People often avoid working with awkward buildings. They are, by their very nature, difficult and sometimes frustrating projects, but one architecture firm in Paris prefers to view them as opportunities. Agence SML recently carried out a redesign of this tall and narrow building, called Tower Apartment, to create a comfortable light-infused home for the client.
The main challenge with this small apartment project was limited options for daylighting. The only source of natural light available to them comes from the roof skylights. The apartment is split over several levels, each of which has been designed to fulfil a specific function.
The lowest level of the home (basement) contains the most private space, the bathroom. The next level up houses a small open plan living, kitchen and dining area. The third floor contains a small workstation and also serves as a dressing-room. The final level of the apartment is the bedroom, which has some amazing views thanks to the three skylights directly overhead.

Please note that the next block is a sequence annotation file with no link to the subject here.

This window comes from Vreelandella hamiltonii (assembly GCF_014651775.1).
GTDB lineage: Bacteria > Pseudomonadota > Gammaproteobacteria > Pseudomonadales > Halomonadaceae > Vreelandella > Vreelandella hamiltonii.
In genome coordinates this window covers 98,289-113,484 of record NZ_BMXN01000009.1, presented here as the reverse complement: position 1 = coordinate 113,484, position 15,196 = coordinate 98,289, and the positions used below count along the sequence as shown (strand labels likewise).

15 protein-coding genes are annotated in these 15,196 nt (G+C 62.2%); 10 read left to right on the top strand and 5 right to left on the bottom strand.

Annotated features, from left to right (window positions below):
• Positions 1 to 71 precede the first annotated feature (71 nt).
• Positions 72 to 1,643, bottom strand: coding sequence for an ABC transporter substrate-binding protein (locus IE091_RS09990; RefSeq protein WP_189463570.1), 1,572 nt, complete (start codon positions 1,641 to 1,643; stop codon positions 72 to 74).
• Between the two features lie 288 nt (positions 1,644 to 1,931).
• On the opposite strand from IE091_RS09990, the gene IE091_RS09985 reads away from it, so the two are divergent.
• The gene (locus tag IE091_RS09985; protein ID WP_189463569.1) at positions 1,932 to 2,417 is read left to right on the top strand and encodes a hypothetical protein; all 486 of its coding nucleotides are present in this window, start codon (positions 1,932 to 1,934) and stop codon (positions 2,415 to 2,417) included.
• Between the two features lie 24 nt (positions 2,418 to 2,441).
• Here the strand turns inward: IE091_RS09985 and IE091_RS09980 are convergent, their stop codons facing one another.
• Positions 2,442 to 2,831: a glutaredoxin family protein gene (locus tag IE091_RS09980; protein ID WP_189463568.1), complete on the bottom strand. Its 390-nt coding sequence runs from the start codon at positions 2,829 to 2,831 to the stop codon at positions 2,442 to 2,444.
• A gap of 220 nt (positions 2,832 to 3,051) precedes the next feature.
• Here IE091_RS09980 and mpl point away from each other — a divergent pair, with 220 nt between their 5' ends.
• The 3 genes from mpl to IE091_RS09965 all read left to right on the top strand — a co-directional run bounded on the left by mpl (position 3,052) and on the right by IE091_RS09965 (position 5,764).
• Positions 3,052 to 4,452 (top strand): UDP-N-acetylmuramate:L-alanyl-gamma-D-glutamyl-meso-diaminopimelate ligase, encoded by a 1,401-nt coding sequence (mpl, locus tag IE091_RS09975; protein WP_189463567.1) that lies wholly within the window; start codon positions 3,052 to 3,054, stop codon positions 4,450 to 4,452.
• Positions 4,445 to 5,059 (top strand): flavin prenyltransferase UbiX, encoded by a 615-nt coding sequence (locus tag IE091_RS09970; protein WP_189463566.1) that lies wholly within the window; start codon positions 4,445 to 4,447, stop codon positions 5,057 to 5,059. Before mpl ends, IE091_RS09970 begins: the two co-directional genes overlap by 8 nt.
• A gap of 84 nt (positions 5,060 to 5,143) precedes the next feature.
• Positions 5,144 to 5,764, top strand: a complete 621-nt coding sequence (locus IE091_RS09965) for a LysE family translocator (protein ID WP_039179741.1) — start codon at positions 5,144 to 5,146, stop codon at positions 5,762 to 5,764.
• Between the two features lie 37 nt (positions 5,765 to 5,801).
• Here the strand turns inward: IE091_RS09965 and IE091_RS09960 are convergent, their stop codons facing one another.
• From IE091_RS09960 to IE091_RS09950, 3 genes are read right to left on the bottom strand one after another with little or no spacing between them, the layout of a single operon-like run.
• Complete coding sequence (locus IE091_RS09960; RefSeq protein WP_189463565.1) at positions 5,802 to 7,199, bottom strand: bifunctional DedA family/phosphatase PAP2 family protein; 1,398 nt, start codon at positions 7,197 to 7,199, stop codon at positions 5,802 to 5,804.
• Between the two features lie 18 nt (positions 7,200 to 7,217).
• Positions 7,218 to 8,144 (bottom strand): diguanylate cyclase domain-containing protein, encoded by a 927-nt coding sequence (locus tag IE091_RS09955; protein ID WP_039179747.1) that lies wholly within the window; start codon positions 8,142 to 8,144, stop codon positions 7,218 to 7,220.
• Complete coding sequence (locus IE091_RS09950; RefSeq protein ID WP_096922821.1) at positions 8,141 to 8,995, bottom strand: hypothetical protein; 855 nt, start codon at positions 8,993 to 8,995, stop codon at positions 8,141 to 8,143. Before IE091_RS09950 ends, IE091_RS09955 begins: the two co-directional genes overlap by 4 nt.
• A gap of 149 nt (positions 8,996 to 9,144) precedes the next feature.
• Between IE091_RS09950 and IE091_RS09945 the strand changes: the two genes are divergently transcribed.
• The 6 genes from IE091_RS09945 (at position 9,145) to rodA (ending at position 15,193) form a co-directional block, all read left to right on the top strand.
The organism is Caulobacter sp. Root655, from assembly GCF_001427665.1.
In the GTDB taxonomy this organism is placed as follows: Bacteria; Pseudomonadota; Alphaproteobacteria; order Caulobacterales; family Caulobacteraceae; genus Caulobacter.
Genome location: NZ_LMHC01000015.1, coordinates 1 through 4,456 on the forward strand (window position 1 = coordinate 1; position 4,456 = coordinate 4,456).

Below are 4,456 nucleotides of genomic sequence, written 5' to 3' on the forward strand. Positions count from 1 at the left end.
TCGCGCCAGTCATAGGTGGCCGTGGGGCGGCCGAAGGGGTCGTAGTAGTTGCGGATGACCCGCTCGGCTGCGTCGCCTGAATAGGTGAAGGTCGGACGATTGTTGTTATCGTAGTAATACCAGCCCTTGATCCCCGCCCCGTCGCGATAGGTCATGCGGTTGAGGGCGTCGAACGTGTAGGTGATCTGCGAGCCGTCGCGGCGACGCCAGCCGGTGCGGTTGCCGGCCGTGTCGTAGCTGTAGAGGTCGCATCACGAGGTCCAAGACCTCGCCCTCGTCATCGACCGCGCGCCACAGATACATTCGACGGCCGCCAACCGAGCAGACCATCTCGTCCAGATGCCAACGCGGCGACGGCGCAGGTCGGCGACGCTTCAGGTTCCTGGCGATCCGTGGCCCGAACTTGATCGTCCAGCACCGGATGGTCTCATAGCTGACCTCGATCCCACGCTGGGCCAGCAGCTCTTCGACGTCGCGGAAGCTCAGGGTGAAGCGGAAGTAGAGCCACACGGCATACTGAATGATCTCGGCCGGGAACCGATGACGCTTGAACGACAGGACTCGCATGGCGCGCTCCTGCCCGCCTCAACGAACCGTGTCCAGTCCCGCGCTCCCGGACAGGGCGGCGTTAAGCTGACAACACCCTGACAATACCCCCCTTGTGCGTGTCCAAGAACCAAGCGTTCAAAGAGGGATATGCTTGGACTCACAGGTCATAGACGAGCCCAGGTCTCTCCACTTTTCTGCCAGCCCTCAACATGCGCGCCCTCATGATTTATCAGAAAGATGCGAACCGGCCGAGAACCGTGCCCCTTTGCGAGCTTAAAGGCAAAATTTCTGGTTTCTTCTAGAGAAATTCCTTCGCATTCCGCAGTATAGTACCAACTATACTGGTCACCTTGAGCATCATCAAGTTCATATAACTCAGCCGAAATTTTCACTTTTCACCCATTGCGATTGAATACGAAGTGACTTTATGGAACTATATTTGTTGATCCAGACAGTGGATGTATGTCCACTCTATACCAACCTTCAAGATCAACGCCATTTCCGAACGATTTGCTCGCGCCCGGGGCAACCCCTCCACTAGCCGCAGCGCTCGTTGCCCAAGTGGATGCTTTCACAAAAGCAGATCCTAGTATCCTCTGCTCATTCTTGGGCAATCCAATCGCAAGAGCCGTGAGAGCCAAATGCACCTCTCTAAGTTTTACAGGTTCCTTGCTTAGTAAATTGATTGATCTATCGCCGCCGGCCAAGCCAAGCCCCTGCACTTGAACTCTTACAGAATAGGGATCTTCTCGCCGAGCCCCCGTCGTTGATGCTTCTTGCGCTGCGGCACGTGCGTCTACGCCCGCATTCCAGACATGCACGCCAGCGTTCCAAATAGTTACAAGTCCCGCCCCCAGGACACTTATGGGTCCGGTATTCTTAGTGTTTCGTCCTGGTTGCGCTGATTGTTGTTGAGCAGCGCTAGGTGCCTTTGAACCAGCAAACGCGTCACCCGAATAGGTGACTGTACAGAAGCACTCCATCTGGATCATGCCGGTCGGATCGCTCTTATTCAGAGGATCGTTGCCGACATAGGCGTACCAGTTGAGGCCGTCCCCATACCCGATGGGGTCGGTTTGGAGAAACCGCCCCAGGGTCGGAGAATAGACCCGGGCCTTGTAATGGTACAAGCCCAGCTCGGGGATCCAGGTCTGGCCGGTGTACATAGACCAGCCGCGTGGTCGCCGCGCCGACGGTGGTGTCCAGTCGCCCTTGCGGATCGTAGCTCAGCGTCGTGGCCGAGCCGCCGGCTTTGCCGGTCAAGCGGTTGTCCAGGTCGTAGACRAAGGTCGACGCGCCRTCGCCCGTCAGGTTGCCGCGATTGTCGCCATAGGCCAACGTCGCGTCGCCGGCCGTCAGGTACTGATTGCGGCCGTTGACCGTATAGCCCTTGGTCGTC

To allow light from the bedroom filter down through the subsequent levels, Agence SML incorporated open staircases and landings made with a steel mesh surface. All of the walls surfaces are painted white to help the space feel brighter and larger, while also reflecting light deeper into the home.
The interior design takes a minimalist approach – there isn’t much space for anything else. All told the apartment has a floor plan of just 25 square meters (269 square feet). Staircases are a large component of any home, but here an attempt has been made to minimise its impact on the available space by introducing and alternating tread.
From the architect: “All details have been thought of in order to optimize space and maximize light: the alternating tread stairs have a limited footprint and remain practical in spite of their steepness. Carpentry and closets are integrated, the bedroom is nested at the very top of the tower. The office floor is a metal grid so that light can flow through it.”
For more apartments check out this stylish redesign by Denis Svirid in the Ukraine that features small but functional living spaces. Or this 470 square foot apartment from Gothenburd, Swedish. See all apartments.
Photos: Hervé Abbadie